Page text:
Buttermilk Buttermilk was originally the bi-product of making butter. Modern production uses a specific type of bacteria which is added to nonfat or low-fat milk and creates a thick, tangy milk flavor.
Article by: Barbara Bowman
Related Videos Buttermilk Varieties
There are two types of commercial buttermilk, cultured and acidified. Cultured buttermilk is made by using a lactose-producing bacterial strain that thickens the milk while the acidified version is made by adding tartaric or citric acid to milk. The acid thicken the milk and produces a sour flavor. Buttermilk Powder
The buttermilk is first pasteurized, then concentrated with an evaporator and finally dried (spray or roller dried) to produce buttermilk powder. Buttermilk powder is low in fat and provides an excellent source of protein. It is also a source of calcium, phosphorous, riboflavin and vitamin B12. (Milkingredients.ca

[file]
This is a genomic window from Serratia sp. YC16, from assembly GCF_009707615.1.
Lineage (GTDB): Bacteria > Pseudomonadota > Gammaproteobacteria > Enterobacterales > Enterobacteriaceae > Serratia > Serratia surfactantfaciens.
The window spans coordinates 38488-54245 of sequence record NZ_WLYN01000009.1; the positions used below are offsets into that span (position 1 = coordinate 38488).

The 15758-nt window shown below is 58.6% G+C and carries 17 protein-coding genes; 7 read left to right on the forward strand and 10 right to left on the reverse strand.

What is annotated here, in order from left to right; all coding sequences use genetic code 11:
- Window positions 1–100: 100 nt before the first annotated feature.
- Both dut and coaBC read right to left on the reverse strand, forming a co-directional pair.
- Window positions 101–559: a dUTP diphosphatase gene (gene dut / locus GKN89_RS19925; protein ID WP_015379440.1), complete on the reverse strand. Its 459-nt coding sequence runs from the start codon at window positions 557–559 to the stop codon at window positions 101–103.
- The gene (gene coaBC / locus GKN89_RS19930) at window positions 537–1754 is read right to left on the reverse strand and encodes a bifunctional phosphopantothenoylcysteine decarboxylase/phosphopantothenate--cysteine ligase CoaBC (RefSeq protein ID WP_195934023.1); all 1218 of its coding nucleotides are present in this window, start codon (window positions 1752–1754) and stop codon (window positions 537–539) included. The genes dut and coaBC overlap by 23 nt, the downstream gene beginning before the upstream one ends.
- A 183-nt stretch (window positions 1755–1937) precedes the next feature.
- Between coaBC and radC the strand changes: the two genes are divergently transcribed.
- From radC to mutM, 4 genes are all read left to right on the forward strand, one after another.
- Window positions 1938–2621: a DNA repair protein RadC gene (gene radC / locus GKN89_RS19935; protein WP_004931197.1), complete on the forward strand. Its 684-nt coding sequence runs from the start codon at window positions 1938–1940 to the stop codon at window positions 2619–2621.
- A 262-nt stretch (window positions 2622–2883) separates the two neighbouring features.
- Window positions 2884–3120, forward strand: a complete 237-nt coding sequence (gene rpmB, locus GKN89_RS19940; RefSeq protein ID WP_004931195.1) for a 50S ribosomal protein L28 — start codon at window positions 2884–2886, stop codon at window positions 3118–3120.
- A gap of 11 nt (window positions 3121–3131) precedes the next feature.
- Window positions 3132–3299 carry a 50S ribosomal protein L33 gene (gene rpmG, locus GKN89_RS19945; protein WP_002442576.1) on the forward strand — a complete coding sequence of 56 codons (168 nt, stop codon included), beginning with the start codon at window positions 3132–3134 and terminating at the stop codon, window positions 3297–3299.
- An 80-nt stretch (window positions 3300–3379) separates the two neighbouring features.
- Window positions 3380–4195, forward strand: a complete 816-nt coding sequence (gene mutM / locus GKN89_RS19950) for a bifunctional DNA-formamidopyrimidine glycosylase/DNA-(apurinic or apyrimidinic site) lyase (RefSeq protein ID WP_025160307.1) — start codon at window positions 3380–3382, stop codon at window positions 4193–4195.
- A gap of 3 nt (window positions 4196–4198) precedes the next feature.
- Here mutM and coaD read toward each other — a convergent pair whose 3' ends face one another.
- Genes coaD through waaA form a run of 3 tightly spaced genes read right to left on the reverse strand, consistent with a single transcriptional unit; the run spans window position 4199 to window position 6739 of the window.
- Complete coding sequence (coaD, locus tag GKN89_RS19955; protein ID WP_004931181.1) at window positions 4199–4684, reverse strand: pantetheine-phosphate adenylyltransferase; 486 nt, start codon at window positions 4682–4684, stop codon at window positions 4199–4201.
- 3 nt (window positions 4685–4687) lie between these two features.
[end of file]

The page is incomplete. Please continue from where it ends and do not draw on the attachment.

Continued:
Tips For Storing or Using Left Over Buttermilk
Refrigerate - Buttermilk stores for weeks after the expiration date and works very well for recipes that call for buttermilk.
Freezing - Place buttermilk in 1/2 to 1 cup freezer containers. Thaw in the refrigerator. The thawed milk is appropriate for cooking but probably not for drinking.
Leftover Buttermilk? Here are Recipes Featuring Buttermilk